This section is from the book "The American Woman's Cook Book", by Ruth Berolzheimer. Also available from Amazon: The Domestic Arts Edition of the American Woman's Cook Book.
1 tablespoon sugar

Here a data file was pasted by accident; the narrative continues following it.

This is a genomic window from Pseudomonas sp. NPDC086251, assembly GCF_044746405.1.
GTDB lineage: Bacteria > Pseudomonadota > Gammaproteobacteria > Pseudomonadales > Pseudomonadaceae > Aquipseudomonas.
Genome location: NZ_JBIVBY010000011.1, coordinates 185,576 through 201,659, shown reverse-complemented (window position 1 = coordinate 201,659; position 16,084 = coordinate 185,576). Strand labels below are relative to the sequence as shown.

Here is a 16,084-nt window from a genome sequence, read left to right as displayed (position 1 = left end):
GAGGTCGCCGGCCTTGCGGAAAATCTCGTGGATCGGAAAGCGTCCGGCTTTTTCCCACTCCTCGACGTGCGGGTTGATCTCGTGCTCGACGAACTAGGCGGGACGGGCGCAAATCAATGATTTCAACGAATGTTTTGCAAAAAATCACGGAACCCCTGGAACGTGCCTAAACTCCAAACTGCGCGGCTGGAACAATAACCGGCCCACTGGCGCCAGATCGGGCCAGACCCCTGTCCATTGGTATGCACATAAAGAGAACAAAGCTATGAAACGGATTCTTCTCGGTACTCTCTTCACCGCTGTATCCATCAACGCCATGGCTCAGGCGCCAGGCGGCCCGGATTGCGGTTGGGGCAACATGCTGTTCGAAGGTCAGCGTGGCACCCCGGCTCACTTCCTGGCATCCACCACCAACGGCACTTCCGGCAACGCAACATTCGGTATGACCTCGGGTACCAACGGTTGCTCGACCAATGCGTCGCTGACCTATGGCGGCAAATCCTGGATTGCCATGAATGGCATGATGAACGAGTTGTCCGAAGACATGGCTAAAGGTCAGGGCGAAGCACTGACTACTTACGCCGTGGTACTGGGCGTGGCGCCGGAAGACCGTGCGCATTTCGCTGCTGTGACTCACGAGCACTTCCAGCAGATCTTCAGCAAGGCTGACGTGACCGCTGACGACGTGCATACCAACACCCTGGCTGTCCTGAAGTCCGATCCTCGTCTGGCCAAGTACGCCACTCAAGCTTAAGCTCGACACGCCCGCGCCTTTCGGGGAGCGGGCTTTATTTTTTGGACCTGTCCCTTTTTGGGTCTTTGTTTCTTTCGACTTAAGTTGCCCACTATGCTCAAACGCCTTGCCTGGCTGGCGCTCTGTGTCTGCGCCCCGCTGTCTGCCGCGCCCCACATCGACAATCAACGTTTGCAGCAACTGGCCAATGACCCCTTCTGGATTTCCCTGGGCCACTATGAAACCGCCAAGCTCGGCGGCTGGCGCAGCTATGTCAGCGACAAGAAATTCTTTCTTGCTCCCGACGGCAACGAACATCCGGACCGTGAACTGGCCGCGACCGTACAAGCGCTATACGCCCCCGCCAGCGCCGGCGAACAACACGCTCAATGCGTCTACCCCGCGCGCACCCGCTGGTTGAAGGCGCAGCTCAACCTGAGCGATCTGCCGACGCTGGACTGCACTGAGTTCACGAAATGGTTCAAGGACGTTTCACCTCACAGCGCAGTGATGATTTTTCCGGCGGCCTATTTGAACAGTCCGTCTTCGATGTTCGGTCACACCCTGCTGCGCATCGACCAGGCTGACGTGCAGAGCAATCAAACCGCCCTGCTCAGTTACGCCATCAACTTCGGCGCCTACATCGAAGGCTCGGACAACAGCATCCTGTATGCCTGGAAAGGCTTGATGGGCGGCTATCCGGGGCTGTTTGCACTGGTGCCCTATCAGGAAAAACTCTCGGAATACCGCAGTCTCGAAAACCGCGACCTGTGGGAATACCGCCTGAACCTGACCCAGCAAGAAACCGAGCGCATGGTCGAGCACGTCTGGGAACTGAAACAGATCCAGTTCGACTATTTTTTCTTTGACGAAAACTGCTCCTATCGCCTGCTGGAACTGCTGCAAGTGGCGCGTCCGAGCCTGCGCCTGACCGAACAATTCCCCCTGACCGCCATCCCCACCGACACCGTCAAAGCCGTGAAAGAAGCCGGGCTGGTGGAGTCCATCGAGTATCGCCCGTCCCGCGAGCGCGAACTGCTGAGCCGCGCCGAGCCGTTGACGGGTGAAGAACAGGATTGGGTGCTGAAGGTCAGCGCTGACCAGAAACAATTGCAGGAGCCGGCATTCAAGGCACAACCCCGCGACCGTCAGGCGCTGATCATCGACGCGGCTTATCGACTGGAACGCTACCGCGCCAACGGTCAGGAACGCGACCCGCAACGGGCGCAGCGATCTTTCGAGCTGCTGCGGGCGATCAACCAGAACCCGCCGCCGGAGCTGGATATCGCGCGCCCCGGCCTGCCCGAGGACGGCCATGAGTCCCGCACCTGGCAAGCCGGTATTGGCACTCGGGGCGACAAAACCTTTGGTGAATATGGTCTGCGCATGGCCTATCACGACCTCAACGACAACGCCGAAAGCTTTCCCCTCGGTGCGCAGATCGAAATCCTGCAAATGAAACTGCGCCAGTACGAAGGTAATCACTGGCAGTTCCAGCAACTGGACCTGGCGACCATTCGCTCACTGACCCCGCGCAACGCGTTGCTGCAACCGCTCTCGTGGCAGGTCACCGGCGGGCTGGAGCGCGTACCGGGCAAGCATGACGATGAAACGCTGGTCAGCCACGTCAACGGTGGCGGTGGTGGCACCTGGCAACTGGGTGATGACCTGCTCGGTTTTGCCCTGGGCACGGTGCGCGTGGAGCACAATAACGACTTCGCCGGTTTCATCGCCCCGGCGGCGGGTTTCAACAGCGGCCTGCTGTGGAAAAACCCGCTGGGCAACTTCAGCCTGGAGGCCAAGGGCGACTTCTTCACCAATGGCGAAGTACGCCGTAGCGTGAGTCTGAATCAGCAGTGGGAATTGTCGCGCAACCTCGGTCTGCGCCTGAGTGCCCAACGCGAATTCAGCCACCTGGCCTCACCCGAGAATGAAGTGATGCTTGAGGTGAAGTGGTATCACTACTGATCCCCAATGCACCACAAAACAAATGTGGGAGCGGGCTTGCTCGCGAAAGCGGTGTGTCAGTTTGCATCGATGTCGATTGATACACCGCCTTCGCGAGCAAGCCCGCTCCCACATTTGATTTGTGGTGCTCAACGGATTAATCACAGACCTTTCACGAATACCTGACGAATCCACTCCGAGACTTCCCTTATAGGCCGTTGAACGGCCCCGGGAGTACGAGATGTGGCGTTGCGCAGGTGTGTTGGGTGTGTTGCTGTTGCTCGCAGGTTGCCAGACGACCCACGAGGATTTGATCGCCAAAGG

Scald the milk. Allow it to cool until it is lukewarm; then add the sugar, corn-meal and salt. If shortening is used, add it. Place in a fruit can or a heavy crock or pitcher and surround by water at about 120° F. Water at this temperature is the hottest in which the hand can be held without inconvenience. Approximately this temperature can be secured by mixing equal parts of boiling water and cold (not icy) water. Allow the mixture to stand for six or seven hours, or until it shows signs of fermentation. When it is fermented sufficiently the gas can be heard as it escapes. This leaven contains enough liquid for one loaf. If more loaves are needed, add 1 cup water, 1 teaspoon salt, 1 tablespoon sugar, and 1 tablespoonful shortening for each additional loaf to be made. Beat thoroughly and put the sponge again at the temperature of about 120° F. When it is very light, add more flour gradually until the dough is so stiff that it can be kneaded without sticking to the hands or to the board. Knead ten or fifteen minutes; put at once into the pans; allow to rise until about two and one-half times its original bulk, and bake. This bread is never so light as bread raised with yeast. A loaf made with one cup of liquid therefore Will come not quite up to the top of a pan of standard size.